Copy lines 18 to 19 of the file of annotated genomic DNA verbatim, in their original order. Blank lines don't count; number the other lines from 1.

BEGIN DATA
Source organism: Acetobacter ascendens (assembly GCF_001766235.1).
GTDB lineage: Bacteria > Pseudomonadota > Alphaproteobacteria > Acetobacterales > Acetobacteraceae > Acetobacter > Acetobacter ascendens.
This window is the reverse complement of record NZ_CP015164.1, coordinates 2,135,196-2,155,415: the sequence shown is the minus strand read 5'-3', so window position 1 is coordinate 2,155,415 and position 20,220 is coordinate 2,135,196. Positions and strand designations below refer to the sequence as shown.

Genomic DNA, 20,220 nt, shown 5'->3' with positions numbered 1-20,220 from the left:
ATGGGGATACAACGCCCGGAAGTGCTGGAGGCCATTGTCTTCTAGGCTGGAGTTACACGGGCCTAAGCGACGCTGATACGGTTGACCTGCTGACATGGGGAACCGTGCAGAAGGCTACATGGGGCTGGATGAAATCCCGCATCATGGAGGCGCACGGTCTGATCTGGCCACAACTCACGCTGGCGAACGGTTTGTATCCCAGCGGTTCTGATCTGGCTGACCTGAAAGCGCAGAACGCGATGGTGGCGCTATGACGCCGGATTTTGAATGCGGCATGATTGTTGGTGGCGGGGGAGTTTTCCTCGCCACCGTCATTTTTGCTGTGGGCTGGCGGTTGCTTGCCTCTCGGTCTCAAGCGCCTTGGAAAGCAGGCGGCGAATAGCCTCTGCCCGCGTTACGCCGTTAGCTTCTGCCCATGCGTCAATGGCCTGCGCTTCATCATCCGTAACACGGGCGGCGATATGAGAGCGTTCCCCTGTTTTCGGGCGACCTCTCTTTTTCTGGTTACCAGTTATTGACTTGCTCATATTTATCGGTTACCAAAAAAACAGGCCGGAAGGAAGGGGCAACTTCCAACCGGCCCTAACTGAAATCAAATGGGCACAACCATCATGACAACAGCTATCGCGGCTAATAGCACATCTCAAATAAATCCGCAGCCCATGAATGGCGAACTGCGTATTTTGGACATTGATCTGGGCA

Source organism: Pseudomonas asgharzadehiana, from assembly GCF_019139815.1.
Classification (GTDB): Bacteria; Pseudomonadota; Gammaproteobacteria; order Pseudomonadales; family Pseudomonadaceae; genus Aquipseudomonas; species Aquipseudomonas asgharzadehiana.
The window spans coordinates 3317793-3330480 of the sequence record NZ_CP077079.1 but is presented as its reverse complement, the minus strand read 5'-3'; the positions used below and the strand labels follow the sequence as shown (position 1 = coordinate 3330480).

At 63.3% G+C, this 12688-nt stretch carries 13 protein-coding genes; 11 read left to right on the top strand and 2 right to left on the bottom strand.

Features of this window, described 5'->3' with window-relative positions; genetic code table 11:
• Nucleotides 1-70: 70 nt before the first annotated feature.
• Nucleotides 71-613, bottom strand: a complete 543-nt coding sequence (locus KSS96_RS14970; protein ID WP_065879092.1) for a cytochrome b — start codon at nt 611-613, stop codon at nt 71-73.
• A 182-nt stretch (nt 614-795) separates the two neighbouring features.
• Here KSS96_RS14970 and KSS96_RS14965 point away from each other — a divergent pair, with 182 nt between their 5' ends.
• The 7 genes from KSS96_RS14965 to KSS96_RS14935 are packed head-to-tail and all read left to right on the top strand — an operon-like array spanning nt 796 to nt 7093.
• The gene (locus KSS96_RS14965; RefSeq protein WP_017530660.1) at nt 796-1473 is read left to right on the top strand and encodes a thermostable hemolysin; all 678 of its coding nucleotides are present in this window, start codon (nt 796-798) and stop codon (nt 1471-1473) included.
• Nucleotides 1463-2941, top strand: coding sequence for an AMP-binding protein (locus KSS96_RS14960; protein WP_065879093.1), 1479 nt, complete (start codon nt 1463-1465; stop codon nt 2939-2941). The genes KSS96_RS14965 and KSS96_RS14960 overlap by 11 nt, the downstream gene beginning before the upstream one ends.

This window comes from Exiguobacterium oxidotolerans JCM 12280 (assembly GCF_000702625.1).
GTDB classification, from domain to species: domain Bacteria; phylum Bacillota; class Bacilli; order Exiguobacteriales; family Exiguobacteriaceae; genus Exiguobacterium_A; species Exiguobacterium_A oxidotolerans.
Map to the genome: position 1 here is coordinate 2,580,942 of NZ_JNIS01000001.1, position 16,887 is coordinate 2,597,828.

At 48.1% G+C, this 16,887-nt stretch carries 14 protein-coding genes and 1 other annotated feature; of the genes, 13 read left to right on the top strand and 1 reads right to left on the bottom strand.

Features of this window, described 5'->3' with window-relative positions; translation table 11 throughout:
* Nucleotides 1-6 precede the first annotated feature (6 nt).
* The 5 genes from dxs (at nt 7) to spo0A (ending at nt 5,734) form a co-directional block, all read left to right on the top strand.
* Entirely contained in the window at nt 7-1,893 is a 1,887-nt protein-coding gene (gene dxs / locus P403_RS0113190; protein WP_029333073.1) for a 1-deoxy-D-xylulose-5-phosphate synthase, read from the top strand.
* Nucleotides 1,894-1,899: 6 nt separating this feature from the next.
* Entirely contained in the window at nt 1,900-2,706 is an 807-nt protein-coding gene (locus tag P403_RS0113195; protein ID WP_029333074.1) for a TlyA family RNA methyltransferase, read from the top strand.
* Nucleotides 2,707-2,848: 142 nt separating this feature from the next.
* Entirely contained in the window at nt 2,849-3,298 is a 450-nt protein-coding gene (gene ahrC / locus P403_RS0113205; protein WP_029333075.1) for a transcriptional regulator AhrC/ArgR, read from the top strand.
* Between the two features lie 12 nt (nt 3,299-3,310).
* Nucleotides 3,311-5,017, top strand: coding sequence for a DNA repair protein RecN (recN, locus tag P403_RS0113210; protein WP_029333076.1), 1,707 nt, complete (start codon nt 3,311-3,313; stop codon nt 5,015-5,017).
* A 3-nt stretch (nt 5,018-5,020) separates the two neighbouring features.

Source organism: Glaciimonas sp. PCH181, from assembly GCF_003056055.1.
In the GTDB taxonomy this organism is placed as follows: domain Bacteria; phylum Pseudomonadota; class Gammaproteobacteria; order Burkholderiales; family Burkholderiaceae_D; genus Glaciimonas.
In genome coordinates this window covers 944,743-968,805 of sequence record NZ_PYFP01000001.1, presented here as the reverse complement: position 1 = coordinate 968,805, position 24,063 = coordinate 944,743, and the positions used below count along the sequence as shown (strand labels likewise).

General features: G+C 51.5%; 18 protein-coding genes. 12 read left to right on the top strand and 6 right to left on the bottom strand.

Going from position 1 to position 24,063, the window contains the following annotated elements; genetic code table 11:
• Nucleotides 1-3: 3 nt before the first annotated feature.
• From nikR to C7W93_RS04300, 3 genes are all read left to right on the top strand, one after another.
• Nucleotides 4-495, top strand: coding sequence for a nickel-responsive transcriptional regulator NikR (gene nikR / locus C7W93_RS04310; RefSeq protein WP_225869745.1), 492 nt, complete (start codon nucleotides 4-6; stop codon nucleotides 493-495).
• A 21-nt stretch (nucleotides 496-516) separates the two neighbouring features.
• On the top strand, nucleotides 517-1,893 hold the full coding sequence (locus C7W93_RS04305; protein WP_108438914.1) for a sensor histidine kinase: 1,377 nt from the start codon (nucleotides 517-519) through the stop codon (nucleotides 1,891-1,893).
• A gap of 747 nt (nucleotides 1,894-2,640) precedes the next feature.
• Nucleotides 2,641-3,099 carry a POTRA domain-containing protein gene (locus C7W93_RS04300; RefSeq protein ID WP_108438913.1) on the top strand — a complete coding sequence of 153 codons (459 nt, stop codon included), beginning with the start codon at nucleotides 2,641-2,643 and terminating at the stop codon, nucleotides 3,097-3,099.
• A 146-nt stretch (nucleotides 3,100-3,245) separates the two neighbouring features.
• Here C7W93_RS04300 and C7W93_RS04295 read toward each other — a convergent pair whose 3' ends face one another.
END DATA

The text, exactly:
This window comes from Exiguobacterium oxidotolerans JCM 12280 (assembly GCF_000702625.1).
GTDB classification, from domain to species: domain Bacteria; phylum Bacillota; class Bacilli; order Exiguobacteriales; family Exiguobacteriaceae; genus Exiguobacterium_A; species Exiguobacterium_A oxidotolerans.